Authorities in the San Francisco Bay Area have a funny way of protecting their citizens. They barely lift a finger (and worse) when violent mobs shut down political speeches, they offer sanctuary to illegal immigrants like the man who ended up murdering a young American woman after having been deported five times, and now they're censoring security footage of criminal attacks on their public transit system. Why? Because they don't want to "create racial bias" by showing images of the perpetrators. Via Legal Insurrection, here is the local CBS affiliate's story on the developing controversy:
April 22: Forty to sixty kids boarded a train at the Coliseum stop and robbed seven passengers, beating up two; June 28: A group of four kids assaulted a passenger and made off with a cell phone at Dublin; and June 30: A woman on a train with about a dozen teenagers had her phone snatched by one them before the group got off at the Coliseum stop. Thankfully, a good Samaritan was on hand to retrieve the phone.
So far, BART has refused to turn over surveillance video for any of these incidents. Allen told us the agency issued an explanation for why it is being tight-lipped about the thefts. “To release these videos would create a high level of racially insensitive commentary toward the district,” she was told. “And in addition it would create a racial bias in the riders against minorities on the trains.” According to a memo distributed to BART Directors, the agency won’t do a press release on the June 30 theft because it was a “petty crime” that would make BART look “crime ridden.” Furthermore, it would “unfairly affect and characterize riders of color, leading to sweeping generalizations in media reports.”
I understand some of the other reasons offered for sometimes withholding video footage, but the racial component is unacceptable. Absent other factors, would BART release footage of crimes committed by criminals of one race, but not another? Why? Is it the job of public officials to determine which crimes the general public has a right to see, based on the color of the suspects' skin? Do politically-correct racial considerations take precedence over public safety and government transparency? Various BART statements on these matters are also telling in another way: One explanation accuses the media of wanting to air the footage to boost clicks and ratings, not out of concern for the public interest: "The media’s real interest in the videos of youth phone snatching incidents isn’t the desire for transparency but rather the pursuit of ratings," one official wrote.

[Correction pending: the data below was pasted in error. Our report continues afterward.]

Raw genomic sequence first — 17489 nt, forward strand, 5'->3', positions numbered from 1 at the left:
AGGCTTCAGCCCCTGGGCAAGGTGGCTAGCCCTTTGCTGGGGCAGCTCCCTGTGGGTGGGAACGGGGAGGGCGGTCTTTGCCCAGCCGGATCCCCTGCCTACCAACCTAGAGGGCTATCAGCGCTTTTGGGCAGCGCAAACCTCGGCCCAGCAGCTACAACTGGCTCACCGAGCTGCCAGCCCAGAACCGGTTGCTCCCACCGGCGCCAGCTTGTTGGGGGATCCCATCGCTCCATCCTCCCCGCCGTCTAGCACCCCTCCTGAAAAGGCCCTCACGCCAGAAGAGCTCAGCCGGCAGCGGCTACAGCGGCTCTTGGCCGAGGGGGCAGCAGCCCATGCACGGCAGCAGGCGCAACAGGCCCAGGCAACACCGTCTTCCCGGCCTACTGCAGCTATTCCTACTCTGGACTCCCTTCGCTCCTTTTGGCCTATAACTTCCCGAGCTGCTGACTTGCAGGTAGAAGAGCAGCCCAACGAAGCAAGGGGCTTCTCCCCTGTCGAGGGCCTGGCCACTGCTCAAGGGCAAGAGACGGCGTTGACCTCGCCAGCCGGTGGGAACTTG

There may be some truth to that, but let's not pretend like BART doesn't have its own ulterior motives here. Don't you think this struggling operation would prefer to keep dramatic footage of muggings and mob attacks committed on its trains and platforms off of local newscasts? Dots on an online map signifying each crime will be seen by many fewer eyeballs, and would not elicit nearly the same visceral or fearful reaction from potential paying customers. Ultimately, this is a government entity operating with taxpayer dollars deliberately choosing to keep relevant information about criminal activity away from citizens for explicitly racial reasons -- with a strong whiff of accountability-dodging and myopic self-preservation mixed in. How do the inhabitants of this uber-liberal metroplex feel about that decision? Especially the implication that their inner racism would get stirred up if they were simply granted access to factual information by their government minders? Over at Red State, Kira Davis -- who is black -- unloads:
Just to recap – innocent, paying BART riders are being beaten and robbed but authorities don’t want to properly inform the public so they can be alert because that might make more racism. Allen says it would “create a racial bias in the riders against minorities on the trains.” Not the actual criminals. They’re not the ones creating a “racial bias” by beating and robbing people. No. It’s you dirty racists who would like to be informed of crime risks on the transportation you pay for dearly in one of the most expensive cities in the nation.
Parting thought: BART claims that in many cases, the surveillance tapes can't be be released because they're evidence in an investigation. Excuse me, but doesn't such footage appear on television and online all the time? And don't authorities use those videos to appeal to the public for help in solving crimes? If an assailant of a "problematic" racial background is harming riders and stealing their belongings, and is still on the loose, which is more important: Identifying and capturing the suspect, or being careful not to perpetuate racial stereotypes? How far does this nonsense go?